Archive for July 17, 2010

Day 48: Remember this hike?

July 17, 2010 12 comments

Location: Las Vegas, NV

Miles Driven: 329

Total Miles: 11,980

For the past several weeks, I’ve been lucky to have zero car trouble.  I have a AAA membership, but as I told Kelly at Big Bend, I have never used it in the five years I’ve had it (at least for a car of my own).  Well, Friday morning I put that membership to good use.

It was my own fault.  I have a system for when I go to sleep in my car – crack windows, recline the seat, then turn off the ignition.  I must’ve been too tired, because I managed to shut off the engine, but not turn the key all the way.  So when I woke up near 6AM, I saw the red lights on the dash were on and immediately thought, “Uh oh, how long have I been asleep?”  Sure enough, it was too long, as I could not power my windows back up, nor could I start the car.  Drained the battery.

I was annoyed at myself, but grateful at the same time for a relatively minor issue.  Fortunately, I had slept at a combination privately-ownes/public rest stop, so there was a 24-hour Chevron right there.  I stopped in and asked the two gentlemen working if one of them wouldn’t mind giving me a jump.  One of the guys said he used to do that all the time, but that Chevron is next door to a mechanic, and he said management doesn’t want him helping people with auto issues because that’s business taken away from the mechanic.  Somewhat of a moot point, considering I can’t give the mechanic any business at 6AM when he’s not open until 9AM.  And then the original clerk, referring to the other clerk, says “I was told not to do it, but maybe he wasn’t.”  His response: “Well yea, but I heard it now.”  So they weren’t going to risk getting in trouble, and I respected that.  I figured maybe I could grab a passerby.

It took me a few minutes sitting in my car to remember that I had a AAA membership.  With no cell phone service, the clerks kindly loaned me their phone and I got word that someone could be there in 45 minutes.  Win.

Killed some time playing on the computer, and before I knew it, this man Rick showed up with his truck.  Within two minutes my car was up and running again.  I thanked Rick and the guys working at the station, and by 8AM I was on my way.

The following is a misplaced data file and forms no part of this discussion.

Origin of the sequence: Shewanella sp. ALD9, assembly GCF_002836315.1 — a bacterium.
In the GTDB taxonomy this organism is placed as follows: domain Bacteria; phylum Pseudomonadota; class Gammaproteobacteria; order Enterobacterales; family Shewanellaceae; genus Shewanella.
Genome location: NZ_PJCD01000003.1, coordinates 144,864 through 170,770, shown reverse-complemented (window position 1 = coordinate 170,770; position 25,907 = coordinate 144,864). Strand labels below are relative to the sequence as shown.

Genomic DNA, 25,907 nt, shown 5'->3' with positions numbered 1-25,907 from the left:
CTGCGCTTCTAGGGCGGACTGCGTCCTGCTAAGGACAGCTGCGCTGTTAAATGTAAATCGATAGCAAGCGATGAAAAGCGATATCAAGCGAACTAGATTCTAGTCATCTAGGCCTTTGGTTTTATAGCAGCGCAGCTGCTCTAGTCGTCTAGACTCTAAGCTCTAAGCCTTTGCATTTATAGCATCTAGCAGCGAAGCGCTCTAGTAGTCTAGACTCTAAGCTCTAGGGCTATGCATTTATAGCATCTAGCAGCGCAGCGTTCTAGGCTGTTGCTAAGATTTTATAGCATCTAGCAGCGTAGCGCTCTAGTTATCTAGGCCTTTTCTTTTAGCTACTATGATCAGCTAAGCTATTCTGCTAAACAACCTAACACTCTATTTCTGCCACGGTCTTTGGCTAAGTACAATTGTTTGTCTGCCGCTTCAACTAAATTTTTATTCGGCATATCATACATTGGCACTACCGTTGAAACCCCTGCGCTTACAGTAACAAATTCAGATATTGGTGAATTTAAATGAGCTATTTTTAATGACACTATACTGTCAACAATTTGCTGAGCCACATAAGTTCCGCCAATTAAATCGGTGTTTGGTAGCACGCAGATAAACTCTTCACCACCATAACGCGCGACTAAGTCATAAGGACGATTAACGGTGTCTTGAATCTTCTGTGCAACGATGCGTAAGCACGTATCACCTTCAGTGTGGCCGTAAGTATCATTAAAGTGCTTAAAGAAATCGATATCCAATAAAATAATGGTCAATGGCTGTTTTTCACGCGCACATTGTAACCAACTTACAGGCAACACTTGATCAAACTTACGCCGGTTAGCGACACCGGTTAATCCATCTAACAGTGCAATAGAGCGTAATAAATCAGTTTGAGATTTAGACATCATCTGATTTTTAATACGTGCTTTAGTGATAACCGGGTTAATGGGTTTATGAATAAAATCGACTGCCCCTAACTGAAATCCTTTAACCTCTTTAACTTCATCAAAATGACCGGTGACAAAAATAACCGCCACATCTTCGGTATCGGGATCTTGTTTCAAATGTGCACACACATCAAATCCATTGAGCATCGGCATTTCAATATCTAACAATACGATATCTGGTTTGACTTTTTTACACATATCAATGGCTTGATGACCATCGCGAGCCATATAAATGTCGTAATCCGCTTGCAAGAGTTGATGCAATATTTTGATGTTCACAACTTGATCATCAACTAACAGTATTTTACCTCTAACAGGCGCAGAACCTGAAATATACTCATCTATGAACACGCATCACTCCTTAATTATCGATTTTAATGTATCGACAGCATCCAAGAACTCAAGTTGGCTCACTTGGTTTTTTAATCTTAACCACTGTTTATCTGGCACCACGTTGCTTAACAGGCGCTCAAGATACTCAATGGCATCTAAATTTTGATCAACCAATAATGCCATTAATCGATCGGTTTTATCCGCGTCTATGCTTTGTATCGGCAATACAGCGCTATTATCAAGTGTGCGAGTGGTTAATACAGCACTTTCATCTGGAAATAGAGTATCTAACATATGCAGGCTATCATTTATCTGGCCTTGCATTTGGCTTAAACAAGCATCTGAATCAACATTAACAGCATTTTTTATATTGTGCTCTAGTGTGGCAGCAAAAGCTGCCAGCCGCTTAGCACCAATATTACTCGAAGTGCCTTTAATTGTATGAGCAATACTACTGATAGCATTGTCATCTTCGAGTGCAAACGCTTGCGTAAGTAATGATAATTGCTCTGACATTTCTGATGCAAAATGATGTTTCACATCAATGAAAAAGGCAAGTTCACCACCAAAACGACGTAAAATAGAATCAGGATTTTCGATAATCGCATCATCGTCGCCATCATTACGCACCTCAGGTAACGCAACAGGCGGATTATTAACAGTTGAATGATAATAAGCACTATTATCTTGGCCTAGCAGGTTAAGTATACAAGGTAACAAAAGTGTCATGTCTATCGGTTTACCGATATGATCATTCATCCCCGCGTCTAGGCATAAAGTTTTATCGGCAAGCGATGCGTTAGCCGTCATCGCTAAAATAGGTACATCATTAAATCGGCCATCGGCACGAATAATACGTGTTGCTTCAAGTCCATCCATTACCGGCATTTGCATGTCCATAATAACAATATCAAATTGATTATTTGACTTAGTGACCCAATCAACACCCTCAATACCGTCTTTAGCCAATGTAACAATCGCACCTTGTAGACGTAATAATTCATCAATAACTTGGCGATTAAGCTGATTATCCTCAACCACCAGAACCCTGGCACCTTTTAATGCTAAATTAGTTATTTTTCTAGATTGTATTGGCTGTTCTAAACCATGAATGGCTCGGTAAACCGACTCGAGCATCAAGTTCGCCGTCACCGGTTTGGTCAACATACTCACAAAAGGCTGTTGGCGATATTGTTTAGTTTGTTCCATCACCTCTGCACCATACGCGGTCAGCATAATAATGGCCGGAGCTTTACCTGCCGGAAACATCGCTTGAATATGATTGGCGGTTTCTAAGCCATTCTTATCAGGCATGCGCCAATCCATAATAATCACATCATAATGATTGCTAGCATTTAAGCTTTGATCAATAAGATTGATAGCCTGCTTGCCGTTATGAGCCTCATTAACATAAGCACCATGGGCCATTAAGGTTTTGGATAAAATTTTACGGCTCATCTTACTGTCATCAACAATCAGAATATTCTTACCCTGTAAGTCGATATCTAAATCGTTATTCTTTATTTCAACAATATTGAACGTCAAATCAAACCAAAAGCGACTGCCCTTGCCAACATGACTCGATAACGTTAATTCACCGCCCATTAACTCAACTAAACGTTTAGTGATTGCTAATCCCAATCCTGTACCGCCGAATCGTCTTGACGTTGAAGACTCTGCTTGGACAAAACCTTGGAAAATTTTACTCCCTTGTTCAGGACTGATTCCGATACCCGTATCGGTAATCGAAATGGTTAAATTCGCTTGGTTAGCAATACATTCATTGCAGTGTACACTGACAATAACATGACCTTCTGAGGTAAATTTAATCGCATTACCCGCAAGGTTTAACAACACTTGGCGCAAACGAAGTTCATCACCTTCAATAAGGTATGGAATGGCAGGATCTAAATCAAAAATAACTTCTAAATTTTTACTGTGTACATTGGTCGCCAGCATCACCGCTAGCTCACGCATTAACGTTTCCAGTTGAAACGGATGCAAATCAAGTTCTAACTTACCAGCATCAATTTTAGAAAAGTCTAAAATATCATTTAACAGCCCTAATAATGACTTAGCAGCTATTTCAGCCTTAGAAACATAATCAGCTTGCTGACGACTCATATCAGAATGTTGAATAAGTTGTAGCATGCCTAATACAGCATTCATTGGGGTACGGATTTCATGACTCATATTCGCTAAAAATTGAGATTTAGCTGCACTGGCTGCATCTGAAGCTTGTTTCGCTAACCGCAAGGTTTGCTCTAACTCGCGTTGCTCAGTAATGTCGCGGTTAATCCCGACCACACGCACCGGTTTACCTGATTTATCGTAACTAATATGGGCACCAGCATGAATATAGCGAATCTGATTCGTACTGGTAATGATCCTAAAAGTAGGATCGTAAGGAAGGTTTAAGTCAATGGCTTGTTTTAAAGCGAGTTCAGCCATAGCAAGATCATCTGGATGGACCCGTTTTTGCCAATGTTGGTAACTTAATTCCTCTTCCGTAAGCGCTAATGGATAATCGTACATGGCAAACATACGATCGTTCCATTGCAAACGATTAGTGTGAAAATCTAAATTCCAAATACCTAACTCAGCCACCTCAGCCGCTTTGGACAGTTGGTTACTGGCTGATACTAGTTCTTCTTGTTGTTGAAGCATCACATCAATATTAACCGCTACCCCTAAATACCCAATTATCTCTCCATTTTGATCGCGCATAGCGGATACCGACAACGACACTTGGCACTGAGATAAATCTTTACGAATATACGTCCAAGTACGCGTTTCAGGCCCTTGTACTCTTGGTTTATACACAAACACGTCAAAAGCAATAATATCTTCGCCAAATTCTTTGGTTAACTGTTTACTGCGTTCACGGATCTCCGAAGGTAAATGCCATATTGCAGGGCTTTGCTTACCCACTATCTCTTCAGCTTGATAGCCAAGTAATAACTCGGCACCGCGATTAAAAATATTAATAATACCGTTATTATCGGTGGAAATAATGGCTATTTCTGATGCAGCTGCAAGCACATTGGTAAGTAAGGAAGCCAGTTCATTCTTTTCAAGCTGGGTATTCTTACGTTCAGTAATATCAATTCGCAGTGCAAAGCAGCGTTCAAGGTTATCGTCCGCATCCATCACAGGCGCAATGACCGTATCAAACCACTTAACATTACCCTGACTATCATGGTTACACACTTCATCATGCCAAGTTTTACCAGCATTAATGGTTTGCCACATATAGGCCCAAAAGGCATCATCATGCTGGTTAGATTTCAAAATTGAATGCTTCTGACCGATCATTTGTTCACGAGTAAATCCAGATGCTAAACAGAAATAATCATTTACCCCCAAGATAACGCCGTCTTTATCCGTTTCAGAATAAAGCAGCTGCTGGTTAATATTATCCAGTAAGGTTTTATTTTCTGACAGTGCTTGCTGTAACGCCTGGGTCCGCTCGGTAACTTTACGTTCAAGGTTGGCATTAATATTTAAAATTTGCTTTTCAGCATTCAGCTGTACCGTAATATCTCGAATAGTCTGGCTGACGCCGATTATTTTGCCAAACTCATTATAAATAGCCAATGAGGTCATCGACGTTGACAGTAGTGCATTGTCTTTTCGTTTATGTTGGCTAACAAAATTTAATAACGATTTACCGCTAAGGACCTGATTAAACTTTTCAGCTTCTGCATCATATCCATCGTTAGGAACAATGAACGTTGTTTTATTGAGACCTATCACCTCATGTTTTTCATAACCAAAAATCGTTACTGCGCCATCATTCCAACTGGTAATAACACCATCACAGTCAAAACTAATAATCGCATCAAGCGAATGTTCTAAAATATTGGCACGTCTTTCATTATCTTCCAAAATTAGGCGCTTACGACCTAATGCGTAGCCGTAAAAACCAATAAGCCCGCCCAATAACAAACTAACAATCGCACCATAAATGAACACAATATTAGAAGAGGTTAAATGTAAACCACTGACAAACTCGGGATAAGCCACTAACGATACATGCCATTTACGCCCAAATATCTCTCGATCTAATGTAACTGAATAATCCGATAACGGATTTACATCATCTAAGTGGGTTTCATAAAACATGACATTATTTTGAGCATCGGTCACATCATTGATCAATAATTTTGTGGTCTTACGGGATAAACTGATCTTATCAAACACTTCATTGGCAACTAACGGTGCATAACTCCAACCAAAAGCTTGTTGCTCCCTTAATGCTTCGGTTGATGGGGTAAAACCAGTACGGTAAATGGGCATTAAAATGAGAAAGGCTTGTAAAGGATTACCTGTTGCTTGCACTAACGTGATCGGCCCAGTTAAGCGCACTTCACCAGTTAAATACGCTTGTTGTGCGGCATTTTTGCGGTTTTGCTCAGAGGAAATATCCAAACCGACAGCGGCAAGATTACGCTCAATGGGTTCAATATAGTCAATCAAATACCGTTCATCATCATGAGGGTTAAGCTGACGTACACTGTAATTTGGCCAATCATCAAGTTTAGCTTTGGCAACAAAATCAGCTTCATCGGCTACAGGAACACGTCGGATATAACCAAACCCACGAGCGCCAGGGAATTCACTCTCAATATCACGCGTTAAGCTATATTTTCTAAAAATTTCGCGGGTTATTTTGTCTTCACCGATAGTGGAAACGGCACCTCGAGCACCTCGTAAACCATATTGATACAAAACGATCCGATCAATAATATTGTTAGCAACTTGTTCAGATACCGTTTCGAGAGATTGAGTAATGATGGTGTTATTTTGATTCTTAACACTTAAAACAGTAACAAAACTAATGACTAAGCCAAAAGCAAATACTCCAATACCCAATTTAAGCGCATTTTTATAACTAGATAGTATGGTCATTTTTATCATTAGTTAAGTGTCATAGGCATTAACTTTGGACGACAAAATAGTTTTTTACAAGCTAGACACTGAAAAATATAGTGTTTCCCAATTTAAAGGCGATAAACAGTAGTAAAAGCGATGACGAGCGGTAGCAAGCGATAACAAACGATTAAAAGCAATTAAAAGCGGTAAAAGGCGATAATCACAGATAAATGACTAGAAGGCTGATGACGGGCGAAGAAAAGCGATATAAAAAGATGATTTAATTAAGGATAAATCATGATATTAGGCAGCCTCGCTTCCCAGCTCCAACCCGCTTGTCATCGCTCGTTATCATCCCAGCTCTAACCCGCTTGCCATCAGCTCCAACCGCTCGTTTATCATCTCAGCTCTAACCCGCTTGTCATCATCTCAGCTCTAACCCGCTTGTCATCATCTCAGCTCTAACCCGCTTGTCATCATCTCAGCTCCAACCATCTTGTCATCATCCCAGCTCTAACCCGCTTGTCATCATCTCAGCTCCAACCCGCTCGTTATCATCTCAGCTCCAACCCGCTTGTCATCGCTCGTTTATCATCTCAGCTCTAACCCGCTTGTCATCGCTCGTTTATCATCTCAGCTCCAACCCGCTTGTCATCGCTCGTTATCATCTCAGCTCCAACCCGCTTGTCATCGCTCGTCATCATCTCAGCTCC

My plan was to avoid any super long-distance driving today, as I covered about 1,200 miles in the past two days.  In Cedar City, Utah, I made a stop at a local coffeehouse (I recommend “The Grind Coffeehouse” to anyone in the area), covered breakfast and lunch, and took advantage of the free WiFi.

By early afternoon I was back on the road, making my south towards Zion National Park.  I first stopped at the Kolob Canyons entrance to the park, which is a 5-mile loop that takes you inside the Northwest portion of the park.  I had never seen this part of the park before, and it was pretty impressive.

This section of the park offered a couple trails for hiking, but I wanted to get down to the other area of the park before it got too late.  In about 45 minutes, I was near the Visitor Center and a lot of memory of this place came back from five years ago.

Hopped on the free shuttle to get a ride towards the trailhead for the Angels Landing hiking route, most likely the coolest hike I had ever been on before.  Like last time, I noticed all the warnings about the 5-mile route being strenuous, “don’t hike here if you are afraid of heights,” etc.  And now this time I knew what I was in for, and I was even more excited about it.

The trail goes 1200 feet up to that peak

The trail winds up and up

The path winds up more, this time steeper
Stay near the chains, or you’re going off the cliff